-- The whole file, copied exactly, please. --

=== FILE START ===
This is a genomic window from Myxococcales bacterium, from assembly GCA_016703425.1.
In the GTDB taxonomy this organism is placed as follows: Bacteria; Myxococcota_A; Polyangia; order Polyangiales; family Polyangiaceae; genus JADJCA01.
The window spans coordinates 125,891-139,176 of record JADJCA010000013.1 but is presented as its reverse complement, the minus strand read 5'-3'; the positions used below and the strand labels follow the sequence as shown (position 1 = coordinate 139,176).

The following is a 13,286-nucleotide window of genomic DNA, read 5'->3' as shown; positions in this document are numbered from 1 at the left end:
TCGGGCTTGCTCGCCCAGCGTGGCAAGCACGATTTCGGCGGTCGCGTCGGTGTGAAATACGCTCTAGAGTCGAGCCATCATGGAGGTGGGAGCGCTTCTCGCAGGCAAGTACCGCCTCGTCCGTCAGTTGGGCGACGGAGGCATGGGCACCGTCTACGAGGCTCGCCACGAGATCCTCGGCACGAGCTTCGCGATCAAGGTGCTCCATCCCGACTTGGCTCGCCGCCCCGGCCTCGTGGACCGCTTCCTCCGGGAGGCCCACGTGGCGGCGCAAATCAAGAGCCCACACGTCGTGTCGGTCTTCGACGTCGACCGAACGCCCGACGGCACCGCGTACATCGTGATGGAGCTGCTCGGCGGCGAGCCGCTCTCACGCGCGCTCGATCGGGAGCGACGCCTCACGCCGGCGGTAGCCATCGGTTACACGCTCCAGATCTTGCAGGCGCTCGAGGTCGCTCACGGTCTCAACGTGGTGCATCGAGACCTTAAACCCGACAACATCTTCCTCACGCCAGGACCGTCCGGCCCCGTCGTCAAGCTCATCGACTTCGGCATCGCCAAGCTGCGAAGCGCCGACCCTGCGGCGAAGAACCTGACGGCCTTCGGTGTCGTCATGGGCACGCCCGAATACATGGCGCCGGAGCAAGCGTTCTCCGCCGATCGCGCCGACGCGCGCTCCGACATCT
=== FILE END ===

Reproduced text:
This is a genomic window from Myxococcales bacterium, from assembly GCA_016703425.1.
In the GTDB taxonomy this organism is placed as follows: Bacteria; Myxococcota_A; Polyangia; order Polyangiales; family Polyangiaceae; genus JADJCA01.
The window spans coordinates 125,891-139,176 of record JADJCA010000013.1 but is presented as its reverse complement, the minus strand read 5'-3'; the positions used below and the strand labels follow the sequence as shown (position 1 = coordinate 139,176).

The following is a 13,286-nucleotide window of genomic DNA, read 5'->3' as shown; positions in this document are numbered from 1 at the left end:
TCGGGCTTGCTCGCCCAGCGTGGCAAGCACGATTTCGGCGGTCGCGTCGGTGTGAAATACGCTCTAGAGTCGAGCCATCATGGAGGTGGGAGCGCTTCTCGCAGGCAAGTACCGCCTCGTCCGTCAGTTGGGCGACGGAGGCATGGGCACCGTCTACGAGGCTCGCCACGAGATCCTCGGCACGAGCTTCGCGATCAAGGTGCTCCATCCCGACTTGGCTCGCCGCCCCGGCCTCGTGGACCGCTTCCTCCGGGAGGCCCACGTGGCGGCGCAAATCAAGAGCCCACACGTCGTGTCGGTCTTCGACGTCGACCGAACGCCCGACGGCACCGCGTACATCGTGATGGAGCTGCTCGGCGGCGAGCCGCTCTCACGCGCGCTCGATCGGGAGCGACGCCTCACGCCGGCGGTAGCCATCGGTTACACGCTCCAGATCTTGCAGGCGCTCGAGGTCGCTCACGGTCTCAACGTGGTGCATCGAGACCTTAAACCCGACAACATCTTCCTCACGCCAGGACCGTCCGGCCCCGTCGTCAAGCTCATCGACTTCGGCATCGCCAAGCTGCGAAGCGCCGACCCTGCGGCGAAGAACCTGACGGCCTTCGGTGTCGTCATGGGCACGCCCGAATACATGGCGCCGGAGCAAGCGTTCTCCGCCGATCGCGCCGACGCGCGCTCCGACATCT